What is its implication to us as missionary? How do we imagine the gospel will spread in Thailand or in Myanmar? How will 108 million people come to know the gospel of Jesus Christ? With such big numbers of people it’s tempting to think in terms of mass communication. How do we get most people to hear the message of the gospel in the shortest period of time, and with the most efficient and cost-effective methodology? We look at maps and population demographics, we pray for dramatic revivals and people movements. We count the number of converts or baptisms and calculate our success. None of this is inherently wrong.
But God looks at individual people. He knows their name, their past, their deepest regrets and their most proud moments. He loves them enough to spend time searching for them as if they were the only person here in all Thailand.
In our sophisticated multi-media world of mass communication we sometimes forget that the best way for the gospel to spread is not from one person to thousands of hearers, but one-to-one. Jesus set the model for us by sitting and socializing with the lost and sinful people. He gave them time to observe good news and to experience the love of God. It radically changed their lives.
Walter Hendrichson, in his book Disciples Are Made Not Born, describes an interesting comparison between a dynamic evangelist who wins 1000 people to Christ a day, and an average Christian who manages to lead only one person to Christ over the course of a whole year.
At the end of year one the evangelist has 365,000 converts the average Christian has just one. However, lets suppose that in that one year the average Christian not only introduces a new convert to Jesus but also disciples and trains him to the point that in year two his new convert is able to do the same thing—lead one person to Christ over a 12 month period. At the start of the 2nd year the disciple has doubled his ministry—the one has become two. During the second year they both go out and lead not 1,000 people per day to Christ but only one person per year. At the end of the 2nd year there are four people. The process is much slower that the evangelist who now has 730,000 converts. But note that the slower process is producing not just converts but disciples who are able to reproduce themselves. At this rate of doubling every year the disciple leading one person per year to Christ will overtake the evangelist numerically somewhere in the 24th year.That which at first looks like very slow process eventually becomes the most effective.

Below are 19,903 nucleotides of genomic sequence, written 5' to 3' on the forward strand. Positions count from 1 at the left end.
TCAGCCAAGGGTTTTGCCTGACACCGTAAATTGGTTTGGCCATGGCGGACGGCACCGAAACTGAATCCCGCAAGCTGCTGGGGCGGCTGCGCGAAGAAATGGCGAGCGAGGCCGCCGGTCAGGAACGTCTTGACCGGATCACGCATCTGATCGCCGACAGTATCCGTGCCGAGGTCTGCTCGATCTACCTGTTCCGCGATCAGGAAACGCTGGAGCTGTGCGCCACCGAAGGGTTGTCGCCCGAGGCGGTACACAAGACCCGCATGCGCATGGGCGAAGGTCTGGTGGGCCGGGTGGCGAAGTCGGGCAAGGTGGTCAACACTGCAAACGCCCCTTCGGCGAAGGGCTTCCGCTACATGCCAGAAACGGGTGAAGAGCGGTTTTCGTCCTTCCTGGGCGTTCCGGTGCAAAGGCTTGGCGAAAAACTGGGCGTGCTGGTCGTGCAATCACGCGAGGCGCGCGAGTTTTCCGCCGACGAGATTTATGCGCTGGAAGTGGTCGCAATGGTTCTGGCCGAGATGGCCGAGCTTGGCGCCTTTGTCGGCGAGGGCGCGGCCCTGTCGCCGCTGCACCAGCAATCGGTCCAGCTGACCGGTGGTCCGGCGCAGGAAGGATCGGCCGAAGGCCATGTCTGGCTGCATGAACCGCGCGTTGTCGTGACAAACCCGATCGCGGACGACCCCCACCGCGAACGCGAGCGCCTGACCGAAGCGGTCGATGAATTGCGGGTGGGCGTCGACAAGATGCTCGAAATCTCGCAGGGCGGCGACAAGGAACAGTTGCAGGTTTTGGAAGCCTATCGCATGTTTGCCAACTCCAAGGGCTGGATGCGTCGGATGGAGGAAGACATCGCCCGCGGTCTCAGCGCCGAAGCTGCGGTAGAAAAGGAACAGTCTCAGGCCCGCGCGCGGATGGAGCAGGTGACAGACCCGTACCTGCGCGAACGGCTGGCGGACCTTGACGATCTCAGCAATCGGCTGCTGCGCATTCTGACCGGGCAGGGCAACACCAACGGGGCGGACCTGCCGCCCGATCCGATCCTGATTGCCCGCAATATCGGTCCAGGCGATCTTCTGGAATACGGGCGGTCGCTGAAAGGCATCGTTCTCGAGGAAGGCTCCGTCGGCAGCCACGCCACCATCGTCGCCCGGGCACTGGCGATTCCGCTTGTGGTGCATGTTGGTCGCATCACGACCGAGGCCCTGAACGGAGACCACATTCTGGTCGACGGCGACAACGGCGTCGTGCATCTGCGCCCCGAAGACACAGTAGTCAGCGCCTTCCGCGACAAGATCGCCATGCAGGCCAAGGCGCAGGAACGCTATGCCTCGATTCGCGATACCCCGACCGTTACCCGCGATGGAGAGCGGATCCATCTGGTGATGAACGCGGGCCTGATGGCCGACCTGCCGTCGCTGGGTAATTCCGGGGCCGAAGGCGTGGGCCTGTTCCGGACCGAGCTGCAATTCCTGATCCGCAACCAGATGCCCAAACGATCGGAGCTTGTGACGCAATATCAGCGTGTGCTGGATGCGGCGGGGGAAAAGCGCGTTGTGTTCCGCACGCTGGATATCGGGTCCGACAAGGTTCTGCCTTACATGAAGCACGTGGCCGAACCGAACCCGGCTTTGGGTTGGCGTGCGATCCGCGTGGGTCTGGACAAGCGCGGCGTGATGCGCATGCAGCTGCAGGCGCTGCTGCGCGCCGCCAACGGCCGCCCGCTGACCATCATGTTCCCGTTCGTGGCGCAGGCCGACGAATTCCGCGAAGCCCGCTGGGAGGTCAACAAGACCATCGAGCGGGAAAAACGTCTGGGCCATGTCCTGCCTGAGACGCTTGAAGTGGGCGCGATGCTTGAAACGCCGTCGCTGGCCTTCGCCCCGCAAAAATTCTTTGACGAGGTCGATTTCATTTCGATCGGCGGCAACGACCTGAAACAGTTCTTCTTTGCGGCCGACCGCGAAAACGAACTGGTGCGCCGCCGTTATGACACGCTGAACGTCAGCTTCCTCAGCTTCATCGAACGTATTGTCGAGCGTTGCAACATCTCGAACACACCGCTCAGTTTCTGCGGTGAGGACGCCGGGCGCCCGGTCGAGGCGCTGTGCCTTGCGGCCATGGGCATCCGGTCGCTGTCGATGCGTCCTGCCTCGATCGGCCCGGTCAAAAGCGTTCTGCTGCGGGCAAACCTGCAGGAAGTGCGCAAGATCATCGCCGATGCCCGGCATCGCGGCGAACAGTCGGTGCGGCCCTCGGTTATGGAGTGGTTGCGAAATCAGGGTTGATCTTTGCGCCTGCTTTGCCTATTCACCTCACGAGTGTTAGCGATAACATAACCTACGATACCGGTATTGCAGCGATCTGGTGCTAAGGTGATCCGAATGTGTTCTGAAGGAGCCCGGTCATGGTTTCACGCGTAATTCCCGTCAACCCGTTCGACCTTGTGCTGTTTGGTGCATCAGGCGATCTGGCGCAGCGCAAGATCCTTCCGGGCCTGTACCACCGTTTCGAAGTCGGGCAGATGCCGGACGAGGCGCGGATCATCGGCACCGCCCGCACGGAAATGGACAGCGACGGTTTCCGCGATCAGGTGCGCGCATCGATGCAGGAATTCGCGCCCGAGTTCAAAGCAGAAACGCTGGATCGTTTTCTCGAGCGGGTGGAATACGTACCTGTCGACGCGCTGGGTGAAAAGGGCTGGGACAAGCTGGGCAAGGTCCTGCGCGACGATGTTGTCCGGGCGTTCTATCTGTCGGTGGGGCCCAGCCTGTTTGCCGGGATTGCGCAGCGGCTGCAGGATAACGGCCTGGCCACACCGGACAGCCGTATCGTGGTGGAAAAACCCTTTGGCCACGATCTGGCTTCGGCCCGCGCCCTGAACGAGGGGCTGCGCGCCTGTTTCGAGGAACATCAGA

There’s a third lesson we can learn from these stories of Jesus. We should spend time with lost people. Jesus was criticized by religious people for spending too much time with lost people.
The attitude of the religious leaders in Jesus’ days towards those they labeled as sinners was really sad. They assumed God didn’t want to have anything to do with them. They were lost and hopeless and unredeemable.
Jesus got a lot of criticism from religious people because of the company he kept. His response was simple: people who are well don’t need a doctor. In other words, spending time with those who are lost and stuck in sin is God’s priority. God doesn’t only rejoice with those who are found, he came to seek and to save who are lost. Lost people matter to God. So, he deliberately left the security and sanctuary of godly community in order to spend time with those who needed him most.Lost people often don’t know they are lost. It takes time and patience in becoming their trusted friend before they can understand their need. This is the condition of millions of people here in Thailand they are unaware that their relationship with their creator our God is severed.
How do we reach them? Jesus would say: the answer is simple; you spend time with them. You deliberate become their friends and you eat with them and socialize with them. You deliberately choose not to spent all your time with fellow Christians, and instead become friends with the poor and destitute and sinners.
Here is one of the greatest missiological challenges facing the church in the 21st century. Most followers of Jesus no longer have friends who are non-Christians.
Why is this a missiological challenge? Because most people who become followers of Jesus do so through a friend or relative who introduces them. Some years back the Institute of American Church growth conducted a survey of 14,000 Christians. They asked them the questions: What or who was responsible for your coming to Christ and into your church? Some said they had a special need. Some said they just walked in off the street. Others listed the pastor. Some indicated a special visitation program. Others mentioned Sunday School. There were those who listed evangelistic crusade, or a special program the church had. Finally, some listed a friend or relative as the primary reason they’re a Christian today and part of their church. Then they put percentages; the results were amazing:
Special need 1-2%
Walk in 2%
Sunday School 4-5%
Evangelistic Crusade 0.5 -1%
Church program 2-3%
Friend or relatives 75-90%
Here’s the challenge: Unless we who know Jesus are willing to step outside the comfort and security of our Christian community and make friends with unbelievers, we are in the last generation of the church. This is primarily how the gospel spreads.
It is also the model Jesus set for us. He treated every individual as an object of love and care. He took the risk of friendship with sinners and outcasts. He got to know their names and wasn’t put off by the circumstance. He loved people, and saw the power of God change their circumstance.
Let us be friend to those lost people whom the Spirit of God is pursuing. If all our friends are followers of Jesus, if all the people in our neighborhood are already Christians, maybe it’s time we moved.
This is adapted from Dr. Brian Winslade's message at the 7th Asian Baptist Congress.